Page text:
A drunk porn actor gets in a car accident, which results in burns all over his body. (The liquor he was drinking, and spilled in his lap, flares up and does an especially bad number on his penis, leaving him with little more than a flap of skin). During his recover in the hospital, a possibly schizophrenic gargoyle sculptor named Marianne Engel visits him regularly, saying she knows him from when she was a nun working in a monastery scriptorium (a room dedicated to Bible translation and transcription) in the 14th century. Marianne tells him stories of their life together 700 years ago, as well as myriad other stories from her multilingual experience. The Gargoyle is a completely immersive experience. Author Andrew Davidson's debut -- the product of seven years of research and writing -- has something for everyone: history, horror, mystery, religion, romance, terrific storytelling, and well-crafted prose. The story of Marianne Engel and the unnamed narrator/protagonist is one of and for the ages. Not only did reading The Gargoyle entertain and literarily satisfy me, but its breadth of scope and Davidson's unconventional style (including humor that ranges from the subtle to the laugh-out-loud -- there's even a throwaway Caddyshack reference that will get past a lot of people) inspired me to try new things in my own writing. As Marianne herself states at one point, "It was apparent from the start that the writing was unlike anything I'd ever read." The Gargoyle combines portions of Dante's Inferno, the One Thousand Nights and a Night, the Gnaden-vita, the Bible, and likely others I simply didn't recognize. It is multilayered and multilingual, and even though the novel sometimes asks a little much in the realm of suspension of disbelief, Davidson never stretches plausibility too far, especially once you give yourself over to its mythic structure and its motif of arrows and fire. Lincoln Hoppe reads the unabridged audiobook of The Gargoyle, and his grasp of the characters is stunning. From Vikings to nuns to a man with a scarred larynx to the "bitch snake" that only morphine will quiet, he offers believable portraits of all of them. And he is not slowed in the least by all the foreign idioms and accents that he is required to master. Hoppe's reading may even make the book more accessible to those that find it a difficult read.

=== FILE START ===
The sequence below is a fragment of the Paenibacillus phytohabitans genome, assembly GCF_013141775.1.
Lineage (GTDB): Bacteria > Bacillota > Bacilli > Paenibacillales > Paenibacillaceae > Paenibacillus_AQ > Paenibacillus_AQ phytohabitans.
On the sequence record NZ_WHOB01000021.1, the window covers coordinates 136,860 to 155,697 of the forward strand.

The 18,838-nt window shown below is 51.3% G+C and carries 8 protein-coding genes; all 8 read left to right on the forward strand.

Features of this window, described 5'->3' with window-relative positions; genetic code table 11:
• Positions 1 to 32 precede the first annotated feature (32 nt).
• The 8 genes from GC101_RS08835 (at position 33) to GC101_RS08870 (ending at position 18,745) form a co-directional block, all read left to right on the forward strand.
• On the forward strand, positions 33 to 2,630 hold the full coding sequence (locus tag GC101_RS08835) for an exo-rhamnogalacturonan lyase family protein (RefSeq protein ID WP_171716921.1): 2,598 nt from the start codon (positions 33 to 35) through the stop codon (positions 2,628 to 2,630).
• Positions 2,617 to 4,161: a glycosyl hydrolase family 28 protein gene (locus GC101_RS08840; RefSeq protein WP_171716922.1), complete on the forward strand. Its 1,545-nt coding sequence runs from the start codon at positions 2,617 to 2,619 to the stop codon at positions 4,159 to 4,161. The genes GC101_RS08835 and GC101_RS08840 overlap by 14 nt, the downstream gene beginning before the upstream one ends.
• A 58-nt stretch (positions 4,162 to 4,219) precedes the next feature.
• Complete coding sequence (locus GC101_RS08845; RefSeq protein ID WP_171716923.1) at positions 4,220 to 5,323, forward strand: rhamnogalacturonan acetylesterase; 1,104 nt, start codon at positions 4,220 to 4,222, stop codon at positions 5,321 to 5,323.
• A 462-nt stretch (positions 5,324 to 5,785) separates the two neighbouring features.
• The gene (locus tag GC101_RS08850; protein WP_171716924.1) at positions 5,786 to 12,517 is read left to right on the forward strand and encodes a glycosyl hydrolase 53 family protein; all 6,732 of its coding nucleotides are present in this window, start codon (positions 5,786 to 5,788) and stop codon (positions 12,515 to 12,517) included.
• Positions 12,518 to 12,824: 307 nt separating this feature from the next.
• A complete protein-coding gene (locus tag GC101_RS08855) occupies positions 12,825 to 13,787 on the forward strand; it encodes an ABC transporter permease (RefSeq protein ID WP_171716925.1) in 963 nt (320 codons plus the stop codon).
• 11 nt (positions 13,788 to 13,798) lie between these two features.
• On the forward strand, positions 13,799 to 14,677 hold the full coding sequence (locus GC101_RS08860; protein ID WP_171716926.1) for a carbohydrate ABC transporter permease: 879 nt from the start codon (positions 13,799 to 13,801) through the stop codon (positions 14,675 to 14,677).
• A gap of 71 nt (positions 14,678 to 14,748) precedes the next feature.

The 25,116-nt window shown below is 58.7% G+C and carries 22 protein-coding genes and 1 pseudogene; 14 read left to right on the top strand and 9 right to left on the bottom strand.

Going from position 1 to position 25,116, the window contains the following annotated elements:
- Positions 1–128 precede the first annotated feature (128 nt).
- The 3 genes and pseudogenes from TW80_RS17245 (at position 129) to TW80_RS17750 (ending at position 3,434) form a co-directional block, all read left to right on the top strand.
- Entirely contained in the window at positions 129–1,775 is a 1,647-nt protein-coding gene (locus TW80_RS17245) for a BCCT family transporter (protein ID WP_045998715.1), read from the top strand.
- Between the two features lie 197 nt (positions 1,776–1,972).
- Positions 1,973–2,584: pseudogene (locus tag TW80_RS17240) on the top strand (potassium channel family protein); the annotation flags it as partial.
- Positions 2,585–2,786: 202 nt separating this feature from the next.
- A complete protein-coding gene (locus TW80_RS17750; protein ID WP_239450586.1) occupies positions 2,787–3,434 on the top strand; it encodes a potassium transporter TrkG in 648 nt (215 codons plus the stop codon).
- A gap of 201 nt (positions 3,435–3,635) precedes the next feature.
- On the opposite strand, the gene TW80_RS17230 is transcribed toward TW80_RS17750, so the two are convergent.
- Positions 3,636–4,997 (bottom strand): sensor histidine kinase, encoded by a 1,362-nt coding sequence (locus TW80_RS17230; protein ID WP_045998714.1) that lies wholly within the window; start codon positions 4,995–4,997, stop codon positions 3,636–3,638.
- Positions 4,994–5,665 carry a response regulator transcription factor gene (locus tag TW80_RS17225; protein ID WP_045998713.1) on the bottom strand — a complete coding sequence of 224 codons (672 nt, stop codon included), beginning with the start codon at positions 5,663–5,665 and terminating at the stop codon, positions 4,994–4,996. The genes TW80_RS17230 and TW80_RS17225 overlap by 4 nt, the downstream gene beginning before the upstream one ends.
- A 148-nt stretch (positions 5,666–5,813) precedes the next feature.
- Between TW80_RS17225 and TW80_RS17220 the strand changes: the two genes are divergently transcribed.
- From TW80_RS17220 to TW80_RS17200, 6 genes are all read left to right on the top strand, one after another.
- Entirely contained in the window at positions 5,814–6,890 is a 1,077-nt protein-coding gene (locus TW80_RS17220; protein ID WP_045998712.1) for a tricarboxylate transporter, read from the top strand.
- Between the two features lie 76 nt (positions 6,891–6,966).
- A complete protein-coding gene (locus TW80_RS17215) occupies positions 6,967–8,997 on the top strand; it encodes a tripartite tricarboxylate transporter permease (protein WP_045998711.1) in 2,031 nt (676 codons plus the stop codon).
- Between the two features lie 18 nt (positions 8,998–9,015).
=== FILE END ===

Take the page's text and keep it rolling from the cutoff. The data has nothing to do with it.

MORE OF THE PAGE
• Love
    From Amazon

    This is my favorite novel. I don't have many favorites and never re-read. Sometimes I don't even finish a book. This book is different. This book is the about the only book I recommend to others. Please read this book. I will...again.